Monday, April 06, 2015

MN.15.10.1992. Mediaraad Report & RTL Satellite

The programme starts with the voice of the late Paul Holmes, a New Zealand broadcaster who worked at RNW in 1980. I did shifts with him.
International broadcasters usually have friends all over the world, but few in their own country. That's because they don't target their own people - and politicians are often clueless as to what their role is, relying on hearsay. During its life as a broadcaster, Radio Nederland Wereldomroep would regularly become the subject of commissions. One of the most important reports was put together by the Mediaraad (Media Council) in 1992, and triggered a major reorganisation of the station in 1994.
Trans World Radio has hired airtime from Radio Tirana Albania..unthinkable a few years before. WRTH reports that Radio Czechoslovakia International may shortly change its name again as the country splits in 1993. Marcel Rommerts has problems hearing BBC Radio 1 on 1053 kHz. Russian separatists are jamming a station. Andy Sennitt makes me a cup of tea. Lou Josephs says the new transmitter in Costa Rica from Spanish Foreign Radio is difficult to hear. John Catlett of Radio Luxembourg announces the descision to end the English language programming.
The programme concludes with an interview with Pat Gowan, G3IOR, who's fascinated by reception of satellites on the wrong side of the Earth.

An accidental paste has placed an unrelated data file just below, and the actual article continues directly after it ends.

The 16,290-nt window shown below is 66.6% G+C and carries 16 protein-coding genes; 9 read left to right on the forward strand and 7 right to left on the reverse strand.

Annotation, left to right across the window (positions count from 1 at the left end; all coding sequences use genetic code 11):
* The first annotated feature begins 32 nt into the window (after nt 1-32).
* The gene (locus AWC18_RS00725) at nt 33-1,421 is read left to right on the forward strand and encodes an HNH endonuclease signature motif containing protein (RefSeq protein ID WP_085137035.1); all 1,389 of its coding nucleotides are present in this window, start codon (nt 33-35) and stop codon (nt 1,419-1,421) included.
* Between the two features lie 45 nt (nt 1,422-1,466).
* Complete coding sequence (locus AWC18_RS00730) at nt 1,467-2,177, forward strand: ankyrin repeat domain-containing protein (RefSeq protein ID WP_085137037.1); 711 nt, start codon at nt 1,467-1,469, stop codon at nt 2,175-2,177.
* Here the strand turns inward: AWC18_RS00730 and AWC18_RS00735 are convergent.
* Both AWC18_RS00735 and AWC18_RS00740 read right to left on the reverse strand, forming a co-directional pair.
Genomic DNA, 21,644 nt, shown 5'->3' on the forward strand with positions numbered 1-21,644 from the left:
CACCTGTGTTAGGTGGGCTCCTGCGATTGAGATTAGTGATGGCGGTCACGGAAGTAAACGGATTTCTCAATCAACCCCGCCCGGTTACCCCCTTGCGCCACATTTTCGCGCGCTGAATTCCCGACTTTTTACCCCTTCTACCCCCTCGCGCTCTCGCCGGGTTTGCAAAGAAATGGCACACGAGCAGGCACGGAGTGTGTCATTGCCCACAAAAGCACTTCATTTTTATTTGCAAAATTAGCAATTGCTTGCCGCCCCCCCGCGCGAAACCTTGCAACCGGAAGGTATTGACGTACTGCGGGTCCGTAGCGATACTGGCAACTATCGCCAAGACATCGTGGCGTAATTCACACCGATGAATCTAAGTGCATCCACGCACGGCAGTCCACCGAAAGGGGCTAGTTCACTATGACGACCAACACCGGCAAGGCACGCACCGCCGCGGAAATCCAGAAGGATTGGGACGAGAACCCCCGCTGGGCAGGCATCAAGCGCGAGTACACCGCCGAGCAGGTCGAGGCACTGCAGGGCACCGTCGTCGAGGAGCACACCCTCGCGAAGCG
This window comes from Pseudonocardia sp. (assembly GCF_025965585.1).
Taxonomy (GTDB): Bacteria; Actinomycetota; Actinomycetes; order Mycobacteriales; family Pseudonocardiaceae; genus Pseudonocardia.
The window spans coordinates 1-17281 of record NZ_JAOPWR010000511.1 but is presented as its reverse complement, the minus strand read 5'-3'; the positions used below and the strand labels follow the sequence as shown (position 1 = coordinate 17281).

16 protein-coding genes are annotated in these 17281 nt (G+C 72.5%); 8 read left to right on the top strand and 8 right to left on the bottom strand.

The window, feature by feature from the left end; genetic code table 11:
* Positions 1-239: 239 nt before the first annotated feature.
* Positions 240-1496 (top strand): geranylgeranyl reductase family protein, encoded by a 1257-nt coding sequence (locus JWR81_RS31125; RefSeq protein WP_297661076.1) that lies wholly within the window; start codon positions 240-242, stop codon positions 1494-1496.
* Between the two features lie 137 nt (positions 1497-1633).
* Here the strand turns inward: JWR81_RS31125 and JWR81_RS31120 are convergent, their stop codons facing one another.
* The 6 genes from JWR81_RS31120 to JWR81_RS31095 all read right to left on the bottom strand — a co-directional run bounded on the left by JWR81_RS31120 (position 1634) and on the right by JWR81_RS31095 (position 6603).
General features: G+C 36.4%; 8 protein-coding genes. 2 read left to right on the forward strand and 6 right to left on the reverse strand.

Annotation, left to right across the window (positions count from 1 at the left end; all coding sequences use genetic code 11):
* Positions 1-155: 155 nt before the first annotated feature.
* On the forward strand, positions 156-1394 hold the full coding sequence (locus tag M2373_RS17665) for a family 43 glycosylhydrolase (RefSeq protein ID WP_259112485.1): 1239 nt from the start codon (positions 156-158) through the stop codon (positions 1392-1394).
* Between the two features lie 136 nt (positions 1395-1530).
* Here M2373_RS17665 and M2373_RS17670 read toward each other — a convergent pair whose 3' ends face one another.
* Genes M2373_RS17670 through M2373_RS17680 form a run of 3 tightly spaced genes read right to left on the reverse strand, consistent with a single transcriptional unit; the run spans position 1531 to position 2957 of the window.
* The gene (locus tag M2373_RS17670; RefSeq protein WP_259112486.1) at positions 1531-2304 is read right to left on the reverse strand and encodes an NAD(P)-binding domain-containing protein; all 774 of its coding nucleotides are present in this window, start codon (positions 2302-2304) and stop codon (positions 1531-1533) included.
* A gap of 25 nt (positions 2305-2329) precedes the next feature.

This episode is hosted on the Media Network vintage vault

MN.27.02.1992. WARC Malaga and Voice of Russia, Moscow

There are rumours in Holland about the start of a second TV service from RTL, to be called RTL-5. Vasily Strelnikov reports from Moscow about the start of the Voice of Russia, and its plans to serve the Russian speakers living in the Ukraine (sic- compare 1992 to 2014).
There was an extensive WARC report from Malaga, Spain. Some important issues remain deadlocked on future expansion on shortwave broadcast bands. Victor Goonetilleke reports that SLBC has started a service to North America.

This episode is hosted on the Media Network vintage vault

MN.15.10.1992. Caracol Reportage

We're trying to work out why listeners have not received the latest Radio Netherlands programme schedule On Target from Costa Rica. Typhoon Brian hit Guam but didn't do any damage to station KSDA. Jeff White reports from Bogota profiling Caracol and RCN and their use of international broadcasters. Ken MacHarg reports on other areas where they plan to establish relay facilities. Listeners in Asia are hearing National Unity Radio in Sudan. Richard Measham reports on why it was set up - to counteract the clandestine Radio SPLA. Entrepreneur Lex Harding says he will start Radio 538 before the end of the year. Andy Sennitt of the WRTH has news from the Balkans about transmitters for hire.